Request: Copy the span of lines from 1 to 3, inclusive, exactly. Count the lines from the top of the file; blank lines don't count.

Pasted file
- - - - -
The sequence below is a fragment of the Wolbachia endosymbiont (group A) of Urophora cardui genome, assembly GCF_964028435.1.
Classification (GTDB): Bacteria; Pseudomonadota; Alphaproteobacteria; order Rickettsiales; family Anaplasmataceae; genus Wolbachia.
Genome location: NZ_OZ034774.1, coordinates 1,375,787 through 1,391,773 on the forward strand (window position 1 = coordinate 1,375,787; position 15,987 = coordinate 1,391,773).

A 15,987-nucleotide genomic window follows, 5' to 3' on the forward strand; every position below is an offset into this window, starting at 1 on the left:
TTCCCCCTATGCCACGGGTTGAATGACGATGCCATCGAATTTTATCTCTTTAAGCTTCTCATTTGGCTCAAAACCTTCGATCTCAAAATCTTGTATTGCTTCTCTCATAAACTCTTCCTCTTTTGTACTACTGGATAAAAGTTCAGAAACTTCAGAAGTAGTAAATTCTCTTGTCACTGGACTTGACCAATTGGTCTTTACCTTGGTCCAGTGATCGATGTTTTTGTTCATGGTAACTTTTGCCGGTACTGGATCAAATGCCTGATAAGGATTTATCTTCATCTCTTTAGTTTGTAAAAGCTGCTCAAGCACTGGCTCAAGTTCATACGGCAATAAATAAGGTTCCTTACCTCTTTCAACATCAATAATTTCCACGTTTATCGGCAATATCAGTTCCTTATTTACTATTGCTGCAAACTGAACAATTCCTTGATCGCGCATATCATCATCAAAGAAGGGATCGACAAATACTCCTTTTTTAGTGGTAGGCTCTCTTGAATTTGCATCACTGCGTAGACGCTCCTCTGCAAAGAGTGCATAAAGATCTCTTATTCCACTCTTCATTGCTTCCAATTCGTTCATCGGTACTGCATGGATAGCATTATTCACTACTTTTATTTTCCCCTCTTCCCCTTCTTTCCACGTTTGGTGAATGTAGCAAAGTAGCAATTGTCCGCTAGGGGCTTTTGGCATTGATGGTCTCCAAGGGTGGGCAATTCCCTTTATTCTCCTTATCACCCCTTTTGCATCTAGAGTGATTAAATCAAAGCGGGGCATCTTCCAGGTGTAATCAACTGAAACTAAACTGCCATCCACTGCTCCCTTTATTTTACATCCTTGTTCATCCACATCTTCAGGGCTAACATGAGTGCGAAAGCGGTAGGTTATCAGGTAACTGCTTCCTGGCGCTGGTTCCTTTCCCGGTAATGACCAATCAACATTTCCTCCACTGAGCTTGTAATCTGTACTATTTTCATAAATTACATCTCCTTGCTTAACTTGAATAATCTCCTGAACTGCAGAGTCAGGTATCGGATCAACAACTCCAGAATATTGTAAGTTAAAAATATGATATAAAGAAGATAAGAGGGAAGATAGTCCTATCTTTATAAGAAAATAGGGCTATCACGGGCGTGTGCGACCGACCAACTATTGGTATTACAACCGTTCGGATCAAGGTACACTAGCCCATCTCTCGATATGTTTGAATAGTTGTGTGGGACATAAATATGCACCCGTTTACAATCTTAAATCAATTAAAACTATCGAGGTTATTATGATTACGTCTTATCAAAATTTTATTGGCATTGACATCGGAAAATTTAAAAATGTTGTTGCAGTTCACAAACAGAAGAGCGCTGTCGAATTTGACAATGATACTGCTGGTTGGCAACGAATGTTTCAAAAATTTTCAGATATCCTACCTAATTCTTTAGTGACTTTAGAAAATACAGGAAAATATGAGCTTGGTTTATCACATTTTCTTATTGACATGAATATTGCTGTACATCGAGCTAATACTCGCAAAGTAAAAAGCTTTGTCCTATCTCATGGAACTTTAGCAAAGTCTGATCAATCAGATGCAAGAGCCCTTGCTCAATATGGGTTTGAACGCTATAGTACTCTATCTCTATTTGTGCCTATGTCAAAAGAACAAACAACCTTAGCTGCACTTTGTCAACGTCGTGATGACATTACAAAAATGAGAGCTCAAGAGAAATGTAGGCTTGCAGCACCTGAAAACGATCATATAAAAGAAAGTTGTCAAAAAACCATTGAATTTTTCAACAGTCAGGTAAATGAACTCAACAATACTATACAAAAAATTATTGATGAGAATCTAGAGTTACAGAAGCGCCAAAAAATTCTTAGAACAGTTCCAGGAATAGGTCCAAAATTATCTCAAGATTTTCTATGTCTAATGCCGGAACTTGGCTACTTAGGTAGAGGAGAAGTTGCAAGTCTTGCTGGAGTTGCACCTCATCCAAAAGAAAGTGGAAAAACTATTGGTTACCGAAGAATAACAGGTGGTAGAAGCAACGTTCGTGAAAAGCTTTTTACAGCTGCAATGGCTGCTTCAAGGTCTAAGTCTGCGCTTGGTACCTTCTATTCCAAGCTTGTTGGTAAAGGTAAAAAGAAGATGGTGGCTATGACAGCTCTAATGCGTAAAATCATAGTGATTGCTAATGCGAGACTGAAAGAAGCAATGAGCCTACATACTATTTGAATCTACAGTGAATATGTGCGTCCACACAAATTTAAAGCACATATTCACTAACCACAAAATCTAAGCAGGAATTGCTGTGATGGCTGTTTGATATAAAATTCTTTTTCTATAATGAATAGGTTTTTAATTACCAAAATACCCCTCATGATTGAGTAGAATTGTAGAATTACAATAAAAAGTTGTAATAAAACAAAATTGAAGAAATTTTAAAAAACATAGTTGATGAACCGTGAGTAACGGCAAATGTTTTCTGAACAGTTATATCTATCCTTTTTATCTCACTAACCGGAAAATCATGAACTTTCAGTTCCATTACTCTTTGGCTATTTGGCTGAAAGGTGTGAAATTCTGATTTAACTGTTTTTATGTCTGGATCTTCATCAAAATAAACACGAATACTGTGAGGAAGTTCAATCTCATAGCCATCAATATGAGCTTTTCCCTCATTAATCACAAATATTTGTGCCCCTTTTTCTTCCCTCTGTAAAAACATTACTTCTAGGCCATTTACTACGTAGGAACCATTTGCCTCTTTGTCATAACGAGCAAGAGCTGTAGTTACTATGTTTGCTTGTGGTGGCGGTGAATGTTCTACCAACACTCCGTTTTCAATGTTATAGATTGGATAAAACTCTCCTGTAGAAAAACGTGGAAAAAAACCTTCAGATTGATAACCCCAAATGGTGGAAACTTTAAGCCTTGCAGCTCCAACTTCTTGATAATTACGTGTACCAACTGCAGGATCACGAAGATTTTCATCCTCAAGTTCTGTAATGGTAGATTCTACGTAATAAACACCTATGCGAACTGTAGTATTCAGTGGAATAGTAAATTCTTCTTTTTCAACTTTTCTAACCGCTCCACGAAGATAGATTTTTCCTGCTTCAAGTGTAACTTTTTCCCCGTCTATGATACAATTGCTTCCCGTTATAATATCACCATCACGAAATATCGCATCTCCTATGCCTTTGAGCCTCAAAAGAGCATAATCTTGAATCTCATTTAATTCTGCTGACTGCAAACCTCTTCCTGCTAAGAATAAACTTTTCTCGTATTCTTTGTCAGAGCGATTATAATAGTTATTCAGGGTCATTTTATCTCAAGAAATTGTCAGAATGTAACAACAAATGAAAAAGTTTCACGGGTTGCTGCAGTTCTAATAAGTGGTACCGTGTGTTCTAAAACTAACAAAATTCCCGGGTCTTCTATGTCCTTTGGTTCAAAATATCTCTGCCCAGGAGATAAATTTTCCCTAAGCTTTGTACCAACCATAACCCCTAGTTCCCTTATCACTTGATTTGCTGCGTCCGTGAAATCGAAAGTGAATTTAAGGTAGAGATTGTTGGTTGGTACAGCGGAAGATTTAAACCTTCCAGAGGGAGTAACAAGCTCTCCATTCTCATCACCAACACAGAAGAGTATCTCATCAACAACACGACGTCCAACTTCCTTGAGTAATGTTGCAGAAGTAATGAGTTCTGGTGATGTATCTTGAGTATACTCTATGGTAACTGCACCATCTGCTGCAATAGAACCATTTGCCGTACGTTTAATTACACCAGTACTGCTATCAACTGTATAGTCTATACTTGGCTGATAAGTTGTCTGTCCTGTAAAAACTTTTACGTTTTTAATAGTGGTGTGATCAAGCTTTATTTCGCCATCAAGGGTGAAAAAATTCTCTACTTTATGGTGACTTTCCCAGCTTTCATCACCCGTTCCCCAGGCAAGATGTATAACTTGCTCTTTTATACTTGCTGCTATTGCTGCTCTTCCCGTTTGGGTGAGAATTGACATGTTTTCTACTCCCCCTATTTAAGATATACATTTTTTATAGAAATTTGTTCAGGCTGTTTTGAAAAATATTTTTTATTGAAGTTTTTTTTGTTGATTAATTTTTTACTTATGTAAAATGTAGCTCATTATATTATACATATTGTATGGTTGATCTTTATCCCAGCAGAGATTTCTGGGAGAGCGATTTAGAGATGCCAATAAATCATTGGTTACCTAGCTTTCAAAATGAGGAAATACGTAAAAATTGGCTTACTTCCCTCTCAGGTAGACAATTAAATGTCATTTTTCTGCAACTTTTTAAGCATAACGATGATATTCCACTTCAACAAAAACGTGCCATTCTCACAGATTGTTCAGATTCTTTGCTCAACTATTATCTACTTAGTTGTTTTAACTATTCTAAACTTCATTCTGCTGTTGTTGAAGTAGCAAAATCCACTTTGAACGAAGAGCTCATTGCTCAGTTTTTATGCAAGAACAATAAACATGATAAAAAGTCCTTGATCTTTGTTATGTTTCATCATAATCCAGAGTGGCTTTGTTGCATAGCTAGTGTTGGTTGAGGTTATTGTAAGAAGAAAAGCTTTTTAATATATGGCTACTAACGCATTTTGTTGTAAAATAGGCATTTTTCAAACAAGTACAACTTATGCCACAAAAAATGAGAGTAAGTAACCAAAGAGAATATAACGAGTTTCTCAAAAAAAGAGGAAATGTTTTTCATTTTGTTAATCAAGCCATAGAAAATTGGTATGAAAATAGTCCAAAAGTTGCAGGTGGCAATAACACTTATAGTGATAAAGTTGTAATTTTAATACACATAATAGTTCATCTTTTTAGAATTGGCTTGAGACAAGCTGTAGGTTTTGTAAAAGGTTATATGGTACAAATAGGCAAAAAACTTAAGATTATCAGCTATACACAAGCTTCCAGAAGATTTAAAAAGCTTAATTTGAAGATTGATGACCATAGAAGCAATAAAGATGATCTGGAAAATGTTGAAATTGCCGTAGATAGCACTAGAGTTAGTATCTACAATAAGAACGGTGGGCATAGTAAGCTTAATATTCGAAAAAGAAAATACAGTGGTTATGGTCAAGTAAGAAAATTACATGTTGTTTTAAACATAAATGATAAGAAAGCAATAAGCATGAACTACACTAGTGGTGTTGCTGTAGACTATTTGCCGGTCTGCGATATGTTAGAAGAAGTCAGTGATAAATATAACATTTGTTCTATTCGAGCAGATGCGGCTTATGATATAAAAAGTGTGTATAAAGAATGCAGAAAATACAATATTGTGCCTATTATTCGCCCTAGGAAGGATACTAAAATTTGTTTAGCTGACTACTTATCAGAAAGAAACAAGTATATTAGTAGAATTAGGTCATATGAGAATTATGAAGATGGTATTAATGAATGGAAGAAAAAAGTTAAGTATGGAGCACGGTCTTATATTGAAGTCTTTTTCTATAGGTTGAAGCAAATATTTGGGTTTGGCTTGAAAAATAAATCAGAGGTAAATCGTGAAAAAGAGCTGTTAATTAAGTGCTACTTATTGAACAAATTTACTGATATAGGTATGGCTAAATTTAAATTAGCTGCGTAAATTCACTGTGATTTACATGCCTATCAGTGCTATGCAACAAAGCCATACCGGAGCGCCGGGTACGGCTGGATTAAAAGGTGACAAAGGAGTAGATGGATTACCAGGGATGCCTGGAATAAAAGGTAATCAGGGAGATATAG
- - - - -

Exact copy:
The sequence below is a fragment of the Wolbachia endosymbiont (group A) of Urophora cardui genome, assembly GCF_964028435.1.
Classification (GTDB): Bacteria; Pseudomonadota; Alphaproteobacteria; order Rickettsiales; family Anaplasmataceae; genus Wolbachia.
Genome location: NZ_OZ034774.1, coordinates 1,375,787 through 1,391,773 on the forward strand (window position 1 = coordinate 1,375,787; position 15,987 = coordinate 1,391,773).